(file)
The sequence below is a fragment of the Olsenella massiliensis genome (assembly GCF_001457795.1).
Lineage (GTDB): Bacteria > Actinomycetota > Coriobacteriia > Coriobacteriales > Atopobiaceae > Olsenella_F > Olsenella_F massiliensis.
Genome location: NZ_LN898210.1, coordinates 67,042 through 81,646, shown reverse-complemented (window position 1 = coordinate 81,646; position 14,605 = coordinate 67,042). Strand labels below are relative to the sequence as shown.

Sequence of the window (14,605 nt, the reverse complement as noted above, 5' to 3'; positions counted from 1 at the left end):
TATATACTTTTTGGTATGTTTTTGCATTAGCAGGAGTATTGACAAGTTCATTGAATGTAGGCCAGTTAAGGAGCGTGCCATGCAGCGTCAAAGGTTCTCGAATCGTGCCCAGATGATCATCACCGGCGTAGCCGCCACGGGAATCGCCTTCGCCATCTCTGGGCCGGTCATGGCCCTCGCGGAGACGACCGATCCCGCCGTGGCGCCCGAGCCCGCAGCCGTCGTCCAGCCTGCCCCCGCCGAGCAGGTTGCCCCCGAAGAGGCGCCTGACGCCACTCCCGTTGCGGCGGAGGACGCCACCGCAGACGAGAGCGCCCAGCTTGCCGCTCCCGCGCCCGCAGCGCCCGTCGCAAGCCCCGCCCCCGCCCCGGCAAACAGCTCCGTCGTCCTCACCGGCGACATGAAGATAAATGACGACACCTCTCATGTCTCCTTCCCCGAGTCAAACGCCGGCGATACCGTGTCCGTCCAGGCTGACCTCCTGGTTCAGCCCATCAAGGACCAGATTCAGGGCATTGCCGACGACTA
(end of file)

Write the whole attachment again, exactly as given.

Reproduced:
The sequence below is a fragment of the Olsenella massiliensis genome (assembly GCF_001457795.1).
Lineage (GTDB): Bacteria > Actinomycetota > Coriobacteriia > Coriobacteriales > Atopobiaceae > Olsenella_F > Olsenella_F massiliensis.
Genome location: NZ_LN898210.1, coordinates 67,042 through 81,646, shown reverse-complemented (window position 1 = coordinate 81,646; position 14,605 = coordinate 67,042). Strand labels below are relative to the sequence as shown.

Sequence of the window (14,605 nt, the reverse complement as noted above, 5' to 3'; positions counted from 1 at the left end):
TATATACTTTTTGGTATGTTTTTGCATTAGCAGGAGTATTGACAAGTTCATTGAATGTAGGCCAGTTAAGGAGCGTGCCATGCAGCGTCAAAGGTTCTCGAATCGTGCCCAGATGATCATCACCGGCGTAGCCGCCACGGGAATCGCCTTCGCCATCTCTGGGCCGGTCATGGCCCTCGCGGAGACGACCGATCCCGCCGTGGCGCCCGAGCCCGCAGCCGTCGTCCAGCCTGCCCCCGCCGAGCAGGTTGCCCCCGAAGAGGCGCCTGACGCCACTCCCGTTGCGGCGGAGGACGCCACCGCAGACGAGAGCGCCCAGCTTGCCGCTCCCGCGCCCGCAGCGCCCGTCGCAAGCCCCGCCCCCGCCCCGGCAAACAGCTCCGTCGTCCTCACCGGCGACATGAAGATAAATGACGACACCTCTCATGTCTCCTTCCCCGAGTCAAACGCCGGCGATACCGTGTCCGTCCAGGCTGACCTCCTGGTTCAGCCCATCAAGGACCAGATTCAGGGCATTGCCGACGACTA